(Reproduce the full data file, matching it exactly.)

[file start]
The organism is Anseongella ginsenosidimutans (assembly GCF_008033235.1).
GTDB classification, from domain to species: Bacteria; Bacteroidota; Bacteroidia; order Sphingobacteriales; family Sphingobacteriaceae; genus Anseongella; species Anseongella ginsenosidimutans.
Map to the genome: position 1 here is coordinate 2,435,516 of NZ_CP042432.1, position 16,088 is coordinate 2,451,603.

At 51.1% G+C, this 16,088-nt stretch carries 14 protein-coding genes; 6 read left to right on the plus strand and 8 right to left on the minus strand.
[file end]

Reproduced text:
The organism is Anseongella ginsenosidimutans (assembly GCF_008033235.1).
GTDB classification, from domain to species: Bacteria; Bacteroidota; Bacteroidia; order Sphingobacteriales; family Sphingobacteriaceae; genus Anseongella; species Anseongella ginsenosidimutans.
Map to the genome: position 1 here is coordinate 2,435,516 of NZ_CP042432.1, position 16,088 is coordinate 2,451,603.

At 51.1% G+C, this 16,088-nt stretch carries 14 protein-coding genes; 6 read left to right on the plus strand and 8 right to left on the minus strand.